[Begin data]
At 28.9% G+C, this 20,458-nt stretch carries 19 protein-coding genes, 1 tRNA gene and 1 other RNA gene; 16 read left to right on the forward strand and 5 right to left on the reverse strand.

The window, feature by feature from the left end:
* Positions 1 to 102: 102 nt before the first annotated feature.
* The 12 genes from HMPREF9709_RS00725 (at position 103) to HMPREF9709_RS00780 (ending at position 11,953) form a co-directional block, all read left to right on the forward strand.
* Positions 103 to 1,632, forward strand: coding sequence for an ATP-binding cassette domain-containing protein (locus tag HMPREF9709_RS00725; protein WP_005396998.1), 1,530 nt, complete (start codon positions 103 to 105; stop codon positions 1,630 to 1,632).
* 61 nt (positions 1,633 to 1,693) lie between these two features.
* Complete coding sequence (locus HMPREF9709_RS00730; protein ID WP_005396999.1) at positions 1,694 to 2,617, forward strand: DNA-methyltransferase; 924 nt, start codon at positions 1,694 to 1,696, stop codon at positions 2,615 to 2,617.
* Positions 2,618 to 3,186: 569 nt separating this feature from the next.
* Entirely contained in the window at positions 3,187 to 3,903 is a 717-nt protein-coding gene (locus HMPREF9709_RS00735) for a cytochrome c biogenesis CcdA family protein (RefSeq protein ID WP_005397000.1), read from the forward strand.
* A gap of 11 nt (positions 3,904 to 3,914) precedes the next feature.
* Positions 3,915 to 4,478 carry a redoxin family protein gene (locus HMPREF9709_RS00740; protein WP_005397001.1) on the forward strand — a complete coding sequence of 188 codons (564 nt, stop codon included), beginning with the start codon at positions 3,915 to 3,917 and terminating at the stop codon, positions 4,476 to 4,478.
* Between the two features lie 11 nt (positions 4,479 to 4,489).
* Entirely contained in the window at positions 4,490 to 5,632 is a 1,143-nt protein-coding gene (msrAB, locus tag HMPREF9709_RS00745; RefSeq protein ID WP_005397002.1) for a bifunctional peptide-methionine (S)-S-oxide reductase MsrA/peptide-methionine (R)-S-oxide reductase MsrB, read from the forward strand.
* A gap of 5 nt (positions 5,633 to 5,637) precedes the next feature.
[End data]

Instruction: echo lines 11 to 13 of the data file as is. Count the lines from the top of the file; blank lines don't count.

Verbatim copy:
* Positions 3,915 to 4,478 carry a redoxin family protein gene (locus HMPREF9709_RS00740; protein WP_005397001.1) on the forward strand — a complete coding sequence of 188 codons (564 nt, stop codon included), beginning with the start codon at positions 3,915 to 3,917 and terminating at the stop codon, positions 4,476 to 4,478.
* Between the two features lie 11 nt (positions 4,479 to 4,489).
* Entirely contained in the window at positions 4,490 to 5,632 is a 1,143-nt protein-coding gene (msrAB, locus tag HMPREF9709_RS00745; RefSeq protein ID WP_005397002.1) for a bifunctional peptide-methionine (S)-S-oxide reductase MsrA/peptide-methionine (R)-S-oxide reductase MsrB, read from the forward strand.